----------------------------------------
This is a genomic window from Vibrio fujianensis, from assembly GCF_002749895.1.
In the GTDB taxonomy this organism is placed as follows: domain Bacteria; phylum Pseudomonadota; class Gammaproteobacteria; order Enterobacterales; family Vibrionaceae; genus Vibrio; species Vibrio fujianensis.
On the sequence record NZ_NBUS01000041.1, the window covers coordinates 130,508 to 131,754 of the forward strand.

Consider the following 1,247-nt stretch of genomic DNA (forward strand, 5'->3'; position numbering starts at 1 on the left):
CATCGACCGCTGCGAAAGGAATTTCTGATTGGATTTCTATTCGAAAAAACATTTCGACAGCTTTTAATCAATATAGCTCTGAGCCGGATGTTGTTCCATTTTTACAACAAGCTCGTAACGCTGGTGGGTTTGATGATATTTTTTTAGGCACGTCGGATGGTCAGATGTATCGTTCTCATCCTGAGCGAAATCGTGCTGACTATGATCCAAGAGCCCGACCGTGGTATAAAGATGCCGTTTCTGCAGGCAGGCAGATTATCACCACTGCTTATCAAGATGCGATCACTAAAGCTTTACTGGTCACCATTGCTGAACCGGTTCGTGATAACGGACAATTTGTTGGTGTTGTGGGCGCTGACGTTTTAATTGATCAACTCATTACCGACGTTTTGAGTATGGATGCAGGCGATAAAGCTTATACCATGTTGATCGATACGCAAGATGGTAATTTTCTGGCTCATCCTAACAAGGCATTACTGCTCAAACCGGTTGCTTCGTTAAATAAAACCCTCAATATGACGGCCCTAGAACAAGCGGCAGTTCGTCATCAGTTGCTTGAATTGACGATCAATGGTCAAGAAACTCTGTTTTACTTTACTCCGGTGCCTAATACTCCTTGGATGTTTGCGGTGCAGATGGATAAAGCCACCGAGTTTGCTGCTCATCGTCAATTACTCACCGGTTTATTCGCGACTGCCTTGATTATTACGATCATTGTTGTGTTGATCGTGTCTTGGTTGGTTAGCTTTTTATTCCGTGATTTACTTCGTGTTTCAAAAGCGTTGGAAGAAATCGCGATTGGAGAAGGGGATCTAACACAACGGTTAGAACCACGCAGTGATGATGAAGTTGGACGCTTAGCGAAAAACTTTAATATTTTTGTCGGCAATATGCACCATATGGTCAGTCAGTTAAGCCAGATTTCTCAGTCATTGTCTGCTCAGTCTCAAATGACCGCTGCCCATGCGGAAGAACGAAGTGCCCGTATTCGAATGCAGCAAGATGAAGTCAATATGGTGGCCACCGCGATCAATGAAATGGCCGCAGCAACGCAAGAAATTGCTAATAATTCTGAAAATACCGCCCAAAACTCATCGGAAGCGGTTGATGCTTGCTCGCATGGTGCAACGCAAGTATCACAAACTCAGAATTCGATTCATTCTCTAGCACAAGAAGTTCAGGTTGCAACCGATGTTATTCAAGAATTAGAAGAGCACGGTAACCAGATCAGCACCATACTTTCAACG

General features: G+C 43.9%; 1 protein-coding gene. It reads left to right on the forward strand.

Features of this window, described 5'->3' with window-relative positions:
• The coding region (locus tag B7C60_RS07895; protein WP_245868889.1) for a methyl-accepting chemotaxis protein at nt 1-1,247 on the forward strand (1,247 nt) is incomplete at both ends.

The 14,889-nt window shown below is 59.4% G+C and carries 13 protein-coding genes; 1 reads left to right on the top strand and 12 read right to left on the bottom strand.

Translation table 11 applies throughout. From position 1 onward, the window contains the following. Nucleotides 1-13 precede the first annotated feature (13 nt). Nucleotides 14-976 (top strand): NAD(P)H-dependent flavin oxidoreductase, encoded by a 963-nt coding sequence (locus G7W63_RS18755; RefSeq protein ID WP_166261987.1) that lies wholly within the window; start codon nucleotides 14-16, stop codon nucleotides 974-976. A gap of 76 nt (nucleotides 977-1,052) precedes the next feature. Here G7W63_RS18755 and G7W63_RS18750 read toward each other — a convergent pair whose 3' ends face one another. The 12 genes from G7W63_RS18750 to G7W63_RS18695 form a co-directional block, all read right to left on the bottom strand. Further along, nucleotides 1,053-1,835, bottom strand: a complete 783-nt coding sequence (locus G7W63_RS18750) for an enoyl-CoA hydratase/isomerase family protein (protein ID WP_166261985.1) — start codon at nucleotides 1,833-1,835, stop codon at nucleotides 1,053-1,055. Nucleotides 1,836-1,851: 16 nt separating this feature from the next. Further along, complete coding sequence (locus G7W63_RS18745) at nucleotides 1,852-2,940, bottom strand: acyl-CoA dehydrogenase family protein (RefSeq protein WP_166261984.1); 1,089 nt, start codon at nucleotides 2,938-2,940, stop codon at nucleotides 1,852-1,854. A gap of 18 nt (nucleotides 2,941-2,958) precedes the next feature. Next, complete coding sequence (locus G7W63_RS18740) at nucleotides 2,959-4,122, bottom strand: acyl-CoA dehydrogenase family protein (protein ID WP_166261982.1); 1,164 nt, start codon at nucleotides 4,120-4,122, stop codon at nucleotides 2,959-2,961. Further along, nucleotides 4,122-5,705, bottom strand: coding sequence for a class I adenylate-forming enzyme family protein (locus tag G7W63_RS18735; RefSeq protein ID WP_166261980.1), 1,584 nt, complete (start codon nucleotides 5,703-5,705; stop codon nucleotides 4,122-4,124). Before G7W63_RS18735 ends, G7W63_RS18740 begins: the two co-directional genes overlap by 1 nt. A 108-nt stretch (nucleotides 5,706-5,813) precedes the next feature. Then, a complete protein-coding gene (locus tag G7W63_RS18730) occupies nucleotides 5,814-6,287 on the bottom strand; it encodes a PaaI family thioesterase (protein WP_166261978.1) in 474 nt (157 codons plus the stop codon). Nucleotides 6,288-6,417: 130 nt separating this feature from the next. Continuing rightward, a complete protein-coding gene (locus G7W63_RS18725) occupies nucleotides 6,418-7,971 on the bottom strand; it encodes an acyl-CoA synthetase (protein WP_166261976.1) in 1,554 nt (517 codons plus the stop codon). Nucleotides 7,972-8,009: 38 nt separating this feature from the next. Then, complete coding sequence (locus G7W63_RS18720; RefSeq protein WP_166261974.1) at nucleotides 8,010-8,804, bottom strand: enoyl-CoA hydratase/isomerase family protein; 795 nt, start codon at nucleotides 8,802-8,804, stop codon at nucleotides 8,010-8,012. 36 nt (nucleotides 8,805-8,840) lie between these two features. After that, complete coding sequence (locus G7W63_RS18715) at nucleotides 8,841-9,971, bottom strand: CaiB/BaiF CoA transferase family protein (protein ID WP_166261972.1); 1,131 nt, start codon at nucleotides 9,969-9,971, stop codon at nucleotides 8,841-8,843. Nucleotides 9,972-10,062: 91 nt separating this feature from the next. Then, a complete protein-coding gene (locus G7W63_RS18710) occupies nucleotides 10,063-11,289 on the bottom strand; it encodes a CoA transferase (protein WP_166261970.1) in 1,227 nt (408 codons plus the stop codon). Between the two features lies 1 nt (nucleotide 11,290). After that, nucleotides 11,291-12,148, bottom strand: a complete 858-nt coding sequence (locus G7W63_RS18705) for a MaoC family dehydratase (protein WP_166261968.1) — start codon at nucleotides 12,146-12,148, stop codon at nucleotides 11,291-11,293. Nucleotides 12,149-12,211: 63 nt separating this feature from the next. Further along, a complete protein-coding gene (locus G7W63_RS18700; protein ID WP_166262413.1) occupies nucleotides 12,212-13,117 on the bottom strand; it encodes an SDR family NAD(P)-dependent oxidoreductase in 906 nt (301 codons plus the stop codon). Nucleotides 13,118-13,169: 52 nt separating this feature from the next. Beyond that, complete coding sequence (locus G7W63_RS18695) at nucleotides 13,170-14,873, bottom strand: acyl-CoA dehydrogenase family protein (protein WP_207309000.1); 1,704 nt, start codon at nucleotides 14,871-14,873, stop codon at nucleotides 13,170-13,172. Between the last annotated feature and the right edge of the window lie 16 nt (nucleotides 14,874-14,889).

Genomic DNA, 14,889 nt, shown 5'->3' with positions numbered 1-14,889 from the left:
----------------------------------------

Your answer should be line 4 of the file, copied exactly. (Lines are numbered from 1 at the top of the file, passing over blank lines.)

Consider the following 1,247-nt stretch of genomic DNA (forward strand, 5'->3'; position numbering starts at 1 on the left):